Click here to see Part One of my original painting Bull City Swingout I.
This is the progress after about the 3rd session. I first made rough spatial indications of the characters’ outlines, and starting from the top left corner, I methodically worked my way to the rest of the painting.
I’m very happy with how the stage turned out: while the band is an integral part of this painting, it is not the “lead actor” of this story, nor even of the composition. The only thing that I required of the band here is their presence, so I purposefully muted the colors and shapes for everything that’s on stage. The details are suppressed so that nothing is screaming out for attention; yet sufficient enough to easily make out what is what, even the musical instruments being played.
In Part One I had talked about wanting the dancer in the red dress more center staged. To accomplish this, I switched the positions of the dancing couple, which moved her slightly to the right. This ideal combination of color and position gives me the great advantage of dictating where I’d like the viewers’ attention to naturally begin. Had I unquestioningly copied the reference photograph without making this adjustment, this advantage would’ve gone unexploited and an opportunity wasted.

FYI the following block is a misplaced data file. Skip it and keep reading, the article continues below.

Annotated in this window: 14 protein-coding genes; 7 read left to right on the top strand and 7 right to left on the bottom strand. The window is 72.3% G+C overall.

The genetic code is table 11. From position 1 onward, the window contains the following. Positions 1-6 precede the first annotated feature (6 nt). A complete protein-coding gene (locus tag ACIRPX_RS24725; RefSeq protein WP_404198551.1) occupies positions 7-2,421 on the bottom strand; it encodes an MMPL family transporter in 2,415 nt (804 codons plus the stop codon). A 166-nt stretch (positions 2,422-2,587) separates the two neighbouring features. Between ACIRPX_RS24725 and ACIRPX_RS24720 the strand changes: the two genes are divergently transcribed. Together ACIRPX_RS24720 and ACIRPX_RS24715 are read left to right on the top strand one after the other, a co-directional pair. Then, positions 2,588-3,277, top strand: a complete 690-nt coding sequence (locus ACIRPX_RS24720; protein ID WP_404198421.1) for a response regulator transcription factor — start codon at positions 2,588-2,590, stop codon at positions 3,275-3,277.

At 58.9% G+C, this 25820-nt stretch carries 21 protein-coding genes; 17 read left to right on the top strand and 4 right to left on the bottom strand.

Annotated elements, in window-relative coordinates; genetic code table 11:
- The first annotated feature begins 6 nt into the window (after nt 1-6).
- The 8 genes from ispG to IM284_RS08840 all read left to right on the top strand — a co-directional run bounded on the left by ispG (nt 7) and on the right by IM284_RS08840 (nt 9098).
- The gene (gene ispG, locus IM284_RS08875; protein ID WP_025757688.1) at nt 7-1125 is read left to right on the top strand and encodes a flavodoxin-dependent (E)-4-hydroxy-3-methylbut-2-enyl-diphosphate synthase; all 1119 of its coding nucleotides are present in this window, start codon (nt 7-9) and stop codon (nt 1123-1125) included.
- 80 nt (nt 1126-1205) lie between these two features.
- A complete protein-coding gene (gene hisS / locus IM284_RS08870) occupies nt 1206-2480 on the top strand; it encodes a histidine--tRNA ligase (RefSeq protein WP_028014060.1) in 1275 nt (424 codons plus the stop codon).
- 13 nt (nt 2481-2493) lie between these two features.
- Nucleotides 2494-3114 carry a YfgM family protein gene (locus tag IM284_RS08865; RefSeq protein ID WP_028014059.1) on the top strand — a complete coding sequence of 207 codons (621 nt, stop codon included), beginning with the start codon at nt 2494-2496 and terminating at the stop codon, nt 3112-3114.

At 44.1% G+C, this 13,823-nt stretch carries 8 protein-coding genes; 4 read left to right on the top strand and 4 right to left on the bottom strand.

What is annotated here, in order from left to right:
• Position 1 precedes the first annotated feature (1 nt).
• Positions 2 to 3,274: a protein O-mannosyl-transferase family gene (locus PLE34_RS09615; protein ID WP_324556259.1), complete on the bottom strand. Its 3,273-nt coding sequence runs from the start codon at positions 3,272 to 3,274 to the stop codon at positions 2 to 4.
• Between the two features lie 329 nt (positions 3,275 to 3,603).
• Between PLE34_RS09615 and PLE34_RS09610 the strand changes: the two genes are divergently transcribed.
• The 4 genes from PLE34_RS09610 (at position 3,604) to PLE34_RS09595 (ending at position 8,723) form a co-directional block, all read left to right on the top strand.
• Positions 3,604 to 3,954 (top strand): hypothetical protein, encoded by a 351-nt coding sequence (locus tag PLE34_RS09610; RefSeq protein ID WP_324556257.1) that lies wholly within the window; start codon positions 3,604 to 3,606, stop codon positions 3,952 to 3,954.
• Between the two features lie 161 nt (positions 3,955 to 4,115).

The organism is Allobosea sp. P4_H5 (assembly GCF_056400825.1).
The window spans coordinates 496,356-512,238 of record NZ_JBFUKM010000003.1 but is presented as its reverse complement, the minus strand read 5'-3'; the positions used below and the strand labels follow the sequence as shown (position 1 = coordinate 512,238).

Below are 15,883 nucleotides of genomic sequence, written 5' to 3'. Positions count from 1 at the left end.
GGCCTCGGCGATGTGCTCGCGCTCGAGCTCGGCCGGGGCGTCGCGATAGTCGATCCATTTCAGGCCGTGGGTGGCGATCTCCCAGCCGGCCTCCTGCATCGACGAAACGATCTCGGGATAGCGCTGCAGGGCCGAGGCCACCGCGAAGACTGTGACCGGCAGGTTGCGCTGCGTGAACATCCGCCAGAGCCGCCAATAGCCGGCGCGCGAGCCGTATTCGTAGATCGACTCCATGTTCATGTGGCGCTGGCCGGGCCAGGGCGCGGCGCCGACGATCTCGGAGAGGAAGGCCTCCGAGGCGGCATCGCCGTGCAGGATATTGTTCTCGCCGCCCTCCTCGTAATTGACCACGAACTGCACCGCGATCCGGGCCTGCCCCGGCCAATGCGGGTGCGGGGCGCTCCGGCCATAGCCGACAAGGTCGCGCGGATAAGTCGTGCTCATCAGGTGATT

It is the use of artistic license like this that I enjoy the most about painting. Creating a composition to enhance the story-telling experience is incredibly complex and dynamic. Each picture comes with its own challenges, but also its own potentials. I keep telling myself to look past representation, but for ways to infuse the artist into the painting.
At this point I do wonder, however, whether the value for the darkness of the podiums is a bit too much. I could suppress the stage even more to enhance the vibrance of the dance floor. Given most of the painting isn’t blocked in yet, I decide to standby on that thought until after I have put everything in and reevaluate once I have the full picture.